Noticias

  • The University of Uviéu is developing algorithms to optimise the traction of high-speed trains

    07 de Xunetu 2020

    The Electric Drive and Power Converter Research Group is undertaking this technological innovation work in collaboration with the company Ingeteam Power Technology

    De izquierda a derecha, Fernando Briz, Mariam Saeed (post-doc), Juan Manuel Guerrero (Profesor Titular), Paúl Alejandro Frutos (doctorando), Ahmed Fathy Abouzeid (doctorando).
    The University of Uviéu has established a collaboration agreement between the Electric Drive and Power Converter Research Group and INGETEAM, an international technological group specialising in electricity conversion and with a significant presence in the market for railway electrical traction. The project's main objective is to optimise high-speed train traction systems, in order to make them more efficient, reliable, compact and economical. The work, led by Professor Fernando Briz, covers the two main stages of the electric traction system: the first takes electrical power from the catenary (overhead power cables), and the second converts electrical power into mechanical energy and transfers it to the wheels of the train.
     
    The electric traction system is hugely complex due to several factors. It often has to be designed to be able to operate with catenaries of very different electrical specifications and subject to disturbances (for example, the presence of other trains). Also, the low adherence between the rail and the wheel, together with the high speed and varying track conditions, can lead to undesirable phenomena such as loss of traction or braking capacity.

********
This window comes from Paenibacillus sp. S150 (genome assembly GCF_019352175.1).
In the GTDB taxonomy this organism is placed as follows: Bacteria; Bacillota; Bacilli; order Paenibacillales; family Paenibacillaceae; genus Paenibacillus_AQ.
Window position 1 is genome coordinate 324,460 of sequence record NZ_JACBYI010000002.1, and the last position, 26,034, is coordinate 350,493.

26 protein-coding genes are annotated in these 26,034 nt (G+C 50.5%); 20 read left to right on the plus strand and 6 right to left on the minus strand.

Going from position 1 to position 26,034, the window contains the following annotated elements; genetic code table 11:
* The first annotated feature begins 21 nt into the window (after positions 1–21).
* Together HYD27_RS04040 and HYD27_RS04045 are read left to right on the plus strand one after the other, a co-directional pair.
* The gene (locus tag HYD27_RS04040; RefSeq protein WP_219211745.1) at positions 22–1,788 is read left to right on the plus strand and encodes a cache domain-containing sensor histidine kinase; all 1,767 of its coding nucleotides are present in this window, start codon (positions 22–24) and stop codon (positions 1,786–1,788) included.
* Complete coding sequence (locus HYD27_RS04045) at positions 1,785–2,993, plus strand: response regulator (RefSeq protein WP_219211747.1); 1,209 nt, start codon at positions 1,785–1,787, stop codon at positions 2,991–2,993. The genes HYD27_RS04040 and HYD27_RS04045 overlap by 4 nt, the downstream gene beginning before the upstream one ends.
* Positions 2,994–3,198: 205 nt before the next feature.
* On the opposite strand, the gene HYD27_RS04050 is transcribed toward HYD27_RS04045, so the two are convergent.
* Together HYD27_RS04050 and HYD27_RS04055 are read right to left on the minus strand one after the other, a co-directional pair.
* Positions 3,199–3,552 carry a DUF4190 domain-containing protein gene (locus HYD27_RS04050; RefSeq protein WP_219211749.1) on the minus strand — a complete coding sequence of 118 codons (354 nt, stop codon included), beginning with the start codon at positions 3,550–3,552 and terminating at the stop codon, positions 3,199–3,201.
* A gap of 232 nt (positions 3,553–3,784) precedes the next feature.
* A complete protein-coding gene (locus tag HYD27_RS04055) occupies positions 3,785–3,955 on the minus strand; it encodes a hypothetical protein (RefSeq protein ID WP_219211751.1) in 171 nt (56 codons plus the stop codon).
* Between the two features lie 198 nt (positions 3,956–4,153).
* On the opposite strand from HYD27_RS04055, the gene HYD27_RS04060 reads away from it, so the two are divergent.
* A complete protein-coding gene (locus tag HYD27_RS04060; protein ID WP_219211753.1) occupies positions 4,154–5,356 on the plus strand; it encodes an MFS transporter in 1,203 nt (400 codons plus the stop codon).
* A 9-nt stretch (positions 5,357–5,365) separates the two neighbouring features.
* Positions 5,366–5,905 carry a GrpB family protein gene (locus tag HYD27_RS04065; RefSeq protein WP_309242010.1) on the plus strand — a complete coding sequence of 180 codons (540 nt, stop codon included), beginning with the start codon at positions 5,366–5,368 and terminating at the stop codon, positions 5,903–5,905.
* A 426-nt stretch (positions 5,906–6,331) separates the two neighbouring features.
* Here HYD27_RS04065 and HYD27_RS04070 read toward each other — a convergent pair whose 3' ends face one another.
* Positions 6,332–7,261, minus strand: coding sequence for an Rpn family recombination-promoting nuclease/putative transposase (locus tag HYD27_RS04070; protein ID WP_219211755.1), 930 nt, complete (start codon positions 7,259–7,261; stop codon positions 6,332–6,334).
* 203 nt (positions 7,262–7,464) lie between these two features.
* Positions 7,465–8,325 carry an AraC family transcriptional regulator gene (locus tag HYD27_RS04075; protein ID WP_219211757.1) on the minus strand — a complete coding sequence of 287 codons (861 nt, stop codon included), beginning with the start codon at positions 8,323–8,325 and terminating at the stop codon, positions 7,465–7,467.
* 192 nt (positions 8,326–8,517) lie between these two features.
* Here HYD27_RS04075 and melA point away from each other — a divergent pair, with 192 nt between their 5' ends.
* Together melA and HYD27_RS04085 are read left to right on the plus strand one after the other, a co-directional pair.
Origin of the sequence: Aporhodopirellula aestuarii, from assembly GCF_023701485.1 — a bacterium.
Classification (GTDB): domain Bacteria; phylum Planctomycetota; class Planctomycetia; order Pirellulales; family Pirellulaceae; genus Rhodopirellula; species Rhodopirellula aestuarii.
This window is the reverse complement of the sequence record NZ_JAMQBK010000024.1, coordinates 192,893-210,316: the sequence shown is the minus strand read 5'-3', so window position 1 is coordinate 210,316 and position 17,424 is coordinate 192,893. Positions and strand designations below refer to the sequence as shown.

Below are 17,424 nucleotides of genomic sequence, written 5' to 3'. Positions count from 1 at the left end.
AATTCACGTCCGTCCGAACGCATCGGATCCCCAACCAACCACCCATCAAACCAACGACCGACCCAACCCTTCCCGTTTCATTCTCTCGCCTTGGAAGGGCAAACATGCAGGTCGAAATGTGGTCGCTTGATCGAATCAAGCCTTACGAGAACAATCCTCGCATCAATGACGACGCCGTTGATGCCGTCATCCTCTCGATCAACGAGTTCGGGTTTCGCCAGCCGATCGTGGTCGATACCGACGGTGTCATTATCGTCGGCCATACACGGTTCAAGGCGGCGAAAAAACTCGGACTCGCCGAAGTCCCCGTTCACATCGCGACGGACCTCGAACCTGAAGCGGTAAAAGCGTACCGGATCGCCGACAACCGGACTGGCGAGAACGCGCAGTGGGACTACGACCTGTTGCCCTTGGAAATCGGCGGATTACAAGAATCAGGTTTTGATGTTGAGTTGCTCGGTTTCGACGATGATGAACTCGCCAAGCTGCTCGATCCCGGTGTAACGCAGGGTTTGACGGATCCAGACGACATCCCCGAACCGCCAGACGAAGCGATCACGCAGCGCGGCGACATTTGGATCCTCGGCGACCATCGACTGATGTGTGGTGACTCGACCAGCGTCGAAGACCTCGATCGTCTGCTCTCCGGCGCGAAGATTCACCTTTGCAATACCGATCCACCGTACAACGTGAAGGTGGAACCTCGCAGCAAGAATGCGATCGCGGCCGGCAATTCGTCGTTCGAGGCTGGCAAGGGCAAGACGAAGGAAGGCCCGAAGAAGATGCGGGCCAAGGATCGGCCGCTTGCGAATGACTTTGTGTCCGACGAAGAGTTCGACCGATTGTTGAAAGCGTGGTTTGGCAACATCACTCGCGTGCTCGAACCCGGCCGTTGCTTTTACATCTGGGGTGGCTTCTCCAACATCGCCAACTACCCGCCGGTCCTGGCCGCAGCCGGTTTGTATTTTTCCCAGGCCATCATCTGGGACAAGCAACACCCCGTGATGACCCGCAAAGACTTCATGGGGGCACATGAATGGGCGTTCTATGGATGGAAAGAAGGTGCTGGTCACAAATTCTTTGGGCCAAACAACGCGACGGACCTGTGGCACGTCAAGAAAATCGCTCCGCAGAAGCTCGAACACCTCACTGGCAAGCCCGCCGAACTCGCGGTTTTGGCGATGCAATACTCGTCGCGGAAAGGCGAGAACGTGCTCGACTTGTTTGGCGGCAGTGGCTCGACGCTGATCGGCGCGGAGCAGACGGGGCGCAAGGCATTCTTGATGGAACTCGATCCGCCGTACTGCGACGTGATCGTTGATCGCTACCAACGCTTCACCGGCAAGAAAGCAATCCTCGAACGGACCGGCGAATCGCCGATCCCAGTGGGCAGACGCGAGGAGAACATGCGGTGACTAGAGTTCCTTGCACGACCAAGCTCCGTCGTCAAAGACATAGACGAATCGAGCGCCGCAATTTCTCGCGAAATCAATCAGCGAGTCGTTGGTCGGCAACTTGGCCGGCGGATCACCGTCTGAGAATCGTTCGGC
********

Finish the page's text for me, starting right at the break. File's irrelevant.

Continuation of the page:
Within the drive system, electronic power converters play an essential role, which is one of the research group's specialisation areas. The design and control of these converters is one of the critical aspects for the train's correct operation.
     
    The results achieved with this study will be applied in principle to newly developed trains, although they could also be useful for introducing improvements to existing trains.

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